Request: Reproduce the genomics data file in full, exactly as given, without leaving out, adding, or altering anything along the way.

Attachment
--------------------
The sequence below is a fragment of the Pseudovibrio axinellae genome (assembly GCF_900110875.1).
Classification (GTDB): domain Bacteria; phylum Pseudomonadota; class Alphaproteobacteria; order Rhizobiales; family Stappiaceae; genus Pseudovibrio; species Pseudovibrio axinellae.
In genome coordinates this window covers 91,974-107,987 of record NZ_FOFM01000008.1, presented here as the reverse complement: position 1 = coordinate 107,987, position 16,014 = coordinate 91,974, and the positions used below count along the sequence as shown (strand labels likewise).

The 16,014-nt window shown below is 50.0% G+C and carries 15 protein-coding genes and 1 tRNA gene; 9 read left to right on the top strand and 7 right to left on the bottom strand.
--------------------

The sequence below is a fragment of the Pseudovibrio axinellae genome (assembly GCF_900110875.1).
Classification (GTDB): domain Bacteria; phylum Pseudomonadota; class Alphaproteobacteria; order Rhizobiales; family Stappiaceae; genus Pseudovibrio; species Pseudovibrio axinellae.
In genome coordinates this window covers 91,974-107,987 of record NZ_FOFM01000008.1, presented here as the reverse complement: position 1 = coordinate 107,987, position 16,014 = coordinate 91,974, and the positions used below count along the sequence as shown (strand labels likewise).

The 16,014-nt window shown below is 50.0% G+C and carries 15 protein-coding genes and 1 tRNA gene; 9 read left to right on the top strand and 7 right to left on the bottom strand.